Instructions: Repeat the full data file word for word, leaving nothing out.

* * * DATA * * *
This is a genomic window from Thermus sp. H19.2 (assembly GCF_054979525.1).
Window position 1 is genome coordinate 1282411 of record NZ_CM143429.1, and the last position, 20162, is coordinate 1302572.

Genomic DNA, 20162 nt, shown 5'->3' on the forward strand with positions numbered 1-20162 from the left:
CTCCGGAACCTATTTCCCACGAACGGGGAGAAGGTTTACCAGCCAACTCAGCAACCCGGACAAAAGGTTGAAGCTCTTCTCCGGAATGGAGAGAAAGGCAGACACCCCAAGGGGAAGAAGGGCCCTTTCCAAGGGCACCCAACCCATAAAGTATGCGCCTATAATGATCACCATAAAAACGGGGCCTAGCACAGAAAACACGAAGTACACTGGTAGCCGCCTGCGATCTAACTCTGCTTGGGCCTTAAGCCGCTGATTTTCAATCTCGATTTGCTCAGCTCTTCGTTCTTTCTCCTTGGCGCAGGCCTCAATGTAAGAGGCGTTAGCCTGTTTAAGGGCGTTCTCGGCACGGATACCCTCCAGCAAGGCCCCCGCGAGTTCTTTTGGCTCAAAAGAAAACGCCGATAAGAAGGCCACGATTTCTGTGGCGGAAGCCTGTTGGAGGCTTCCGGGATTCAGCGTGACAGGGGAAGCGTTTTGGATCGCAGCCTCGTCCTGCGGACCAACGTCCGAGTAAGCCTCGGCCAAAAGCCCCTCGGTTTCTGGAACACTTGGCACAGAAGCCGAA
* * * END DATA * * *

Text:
This is a genomic window from Thermus sp. H19.2 (assembly GCF_054979525.1).
Window position 1 is genome coordinate 1282411 of record NZ_CM143429.1, and the last position, 20162, is coordinate 1302572.

Genomic DNA, 20162 nt, shown 5'->3' on the forward strand with positions numbered 1-20162 from the left:
CTCCGGAACCTATTTCCCACGAACGGGGAGAAGGTTTACCAGCCAACTCAGCAACCCGGACAAAAGGTTGAAGCTCTTCTCCGGAATGGAGAGAAAGGCAGACACCCCAAGGGGAAGAAGGGCCCTTTCCAAGGGCACCCAACCCATAAAGTATGCGCCTATAATGATCACCATAAAAACGGGGCCTAGCACAGAAAACACGAAGTACACTGGTAGCCGCCTGCGATCTAACTCTGCTTGGGCCTTAAGCCGCTGATTTTCAATCTCGATTTGCTCAGCTCTTCGTTCTTTCTCCTTGGCGCAGGCCTCAATGTAAGAGGCGTTAGCCTGTTTAAGGGCGTTCTCGGCACGGATACCCTCCAGCAAGGCCCCCGCGAGTTCTTTTGGCTCAAAAGAAAACGCCGATAAGAAGGCCACGATTTCTGTGGCGGAAGCCTGTTGGAGGCTTCCGGGATTCAGCGTGACAGGGGAAGCGTTTTGGATCGCAGCCTCGTCCTGCGGACCAACGTCCGAGTAAGCCTCGGCCAAAAGCCCCTCGGTTTCTGGAACACTTGGCACAGAAGCCGAA